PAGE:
The next day,  we lost a set of twin lambs. This loss has been the toughest on all of us. We had spent time up at the farm and everything appeared to be going well with the mom and lambs. The rest of the weekend we had been distracted with First Communion, Prom, and a host of other events. Even though we were still at the farm during feeding time and were checking on all the new lambs, we had made our visits quick and ended up failing them. We weren’t diligent about making sure mom still had milk and the little babies starved. Scott was crushed, I was angry, and the kids were very sad. It is a tough line to walk between being overbearing and actually causing more stress to the new moms and babies versus just making sure things are ok. As my friend, Jodi, recently shared when she lost an animal, “When it comes to my critters, I believe in a less-is-more mentality. I believe that 9 times out of 10, babies will enter the world just fine without any help from us… I believe that if a baby doesn’t survive, it’s part of God’s plan… I believe in just letting them be; animals out in the pasture, chewing their cud or what-have-you.” I share the same mentality, and also remind myself often that animals (and people for that matter) have been having and raising babies without a lot of intervention for centuries. It is just really tough when there is a loss and you know that you maybe could have done something more or different and saved that life. It is part of God’s plan and I know this was a lesson.

We’ve become shepherds and are working to improve our skills everyday. We’ll have to take the good with the bad. Scott’s found an additional mentor who has shared some great knowledge. I’ve been reading books about sheep, grazing, and hobby farms like crazy – you won’t find me without a book these days. We have big plans and big dreams and are sad at the losses, but hopeful of the future. Farming is tough, not only physically, but emotionally too. But, very similar to parenting, watching these creatures grow and turn into something amazing, and also realizing how much you are growing through the journey, easily outweighs the tough times.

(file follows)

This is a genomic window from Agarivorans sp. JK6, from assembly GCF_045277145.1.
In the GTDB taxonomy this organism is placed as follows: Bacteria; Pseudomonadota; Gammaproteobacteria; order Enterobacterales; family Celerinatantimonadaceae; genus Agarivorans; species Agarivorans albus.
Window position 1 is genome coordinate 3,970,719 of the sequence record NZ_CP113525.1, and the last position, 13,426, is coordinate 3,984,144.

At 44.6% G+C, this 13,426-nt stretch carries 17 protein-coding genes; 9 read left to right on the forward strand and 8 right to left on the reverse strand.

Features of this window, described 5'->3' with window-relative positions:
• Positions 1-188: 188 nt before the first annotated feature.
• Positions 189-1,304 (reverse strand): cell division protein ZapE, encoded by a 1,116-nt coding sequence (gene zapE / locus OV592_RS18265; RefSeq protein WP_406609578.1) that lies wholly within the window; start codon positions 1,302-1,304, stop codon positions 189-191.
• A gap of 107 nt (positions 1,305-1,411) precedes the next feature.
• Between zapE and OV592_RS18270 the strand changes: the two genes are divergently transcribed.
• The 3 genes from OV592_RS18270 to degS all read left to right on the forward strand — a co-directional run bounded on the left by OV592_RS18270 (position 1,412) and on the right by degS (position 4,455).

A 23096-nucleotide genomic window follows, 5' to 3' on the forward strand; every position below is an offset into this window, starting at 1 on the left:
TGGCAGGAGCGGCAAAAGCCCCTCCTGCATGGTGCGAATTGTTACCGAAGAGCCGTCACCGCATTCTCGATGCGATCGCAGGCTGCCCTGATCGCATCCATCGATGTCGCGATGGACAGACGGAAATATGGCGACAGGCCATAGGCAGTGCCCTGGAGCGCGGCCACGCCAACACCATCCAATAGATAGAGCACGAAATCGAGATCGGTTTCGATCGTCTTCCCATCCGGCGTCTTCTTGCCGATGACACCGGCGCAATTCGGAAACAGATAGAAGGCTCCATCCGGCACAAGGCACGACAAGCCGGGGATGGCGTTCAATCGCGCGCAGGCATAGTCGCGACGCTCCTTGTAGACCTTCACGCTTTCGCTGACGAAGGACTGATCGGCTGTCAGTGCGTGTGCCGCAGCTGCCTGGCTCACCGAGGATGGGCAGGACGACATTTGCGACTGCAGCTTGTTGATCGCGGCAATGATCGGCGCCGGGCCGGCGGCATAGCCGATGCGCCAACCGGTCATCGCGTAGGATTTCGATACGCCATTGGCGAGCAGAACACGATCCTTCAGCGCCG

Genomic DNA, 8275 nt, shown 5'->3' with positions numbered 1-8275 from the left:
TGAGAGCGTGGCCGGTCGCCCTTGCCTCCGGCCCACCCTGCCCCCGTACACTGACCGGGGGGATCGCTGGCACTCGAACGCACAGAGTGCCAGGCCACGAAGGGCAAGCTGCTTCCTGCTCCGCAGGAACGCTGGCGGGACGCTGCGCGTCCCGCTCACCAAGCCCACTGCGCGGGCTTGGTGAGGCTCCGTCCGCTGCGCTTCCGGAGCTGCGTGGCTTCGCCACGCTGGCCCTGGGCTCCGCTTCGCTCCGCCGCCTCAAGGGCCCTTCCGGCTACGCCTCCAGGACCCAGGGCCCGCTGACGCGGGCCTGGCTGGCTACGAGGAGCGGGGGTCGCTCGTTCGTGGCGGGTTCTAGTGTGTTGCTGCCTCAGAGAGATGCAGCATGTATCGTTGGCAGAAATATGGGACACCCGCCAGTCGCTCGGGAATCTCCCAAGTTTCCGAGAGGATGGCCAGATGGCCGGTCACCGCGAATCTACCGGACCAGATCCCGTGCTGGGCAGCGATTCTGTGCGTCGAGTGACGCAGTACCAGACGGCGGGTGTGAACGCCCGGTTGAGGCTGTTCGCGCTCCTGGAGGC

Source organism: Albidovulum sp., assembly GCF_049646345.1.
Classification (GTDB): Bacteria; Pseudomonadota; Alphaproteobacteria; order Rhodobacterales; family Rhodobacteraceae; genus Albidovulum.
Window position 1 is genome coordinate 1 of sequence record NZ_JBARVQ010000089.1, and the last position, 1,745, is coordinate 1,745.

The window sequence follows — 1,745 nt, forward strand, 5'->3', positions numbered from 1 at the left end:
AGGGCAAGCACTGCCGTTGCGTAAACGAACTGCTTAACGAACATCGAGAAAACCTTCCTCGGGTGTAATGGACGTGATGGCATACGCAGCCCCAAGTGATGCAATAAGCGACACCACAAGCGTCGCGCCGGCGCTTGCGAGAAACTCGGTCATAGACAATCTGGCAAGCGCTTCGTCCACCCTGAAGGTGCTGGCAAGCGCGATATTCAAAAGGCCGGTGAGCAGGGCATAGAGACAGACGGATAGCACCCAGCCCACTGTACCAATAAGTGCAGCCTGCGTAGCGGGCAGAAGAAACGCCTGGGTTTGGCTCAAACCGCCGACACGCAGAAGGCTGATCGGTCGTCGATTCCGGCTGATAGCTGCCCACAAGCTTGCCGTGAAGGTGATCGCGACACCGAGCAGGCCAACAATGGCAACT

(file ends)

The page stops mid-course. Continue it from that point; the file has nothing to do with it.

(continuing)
If you are interested in learning more about sheep and having your own sheep, here are 2 books that have helped me immensely. I highly recommend finding someone experienced to talk to too!

One thought on “Becoming Shepherds

  1. Jodi Sorenson

    Lambs are definitely a challenge; more touchy than goats, but just as cute. I had a few over the years, so here’s what I’ve learned. 1.They can eat themselves to death; I had this happen once. She was the bottom of the pecking order and one day got to the feed first and gobbled up more than she should have. 2. Dock the lamb’s tails. Honestly, I thought they were born with little fluffy stubs. When we got our first lambs (bottle babies) from a neighbor, she was great with all her info. Those little tails need to be docked for health reasons. It seems cruel, but it’s for the best. 3. I was told not to keep them by horses; apparently they can get tetanus. I’ve never checked on this, but I never kept them with my horses either. Find a real good sheep shearer-don’t do it yourself! It’s very hard work and it’s very easy to cut their skin. 4. Enjoy those babies! 5. Rams can be rough. Jade got plowed over by the one ram we kept for breeding, and she’s a tough kid.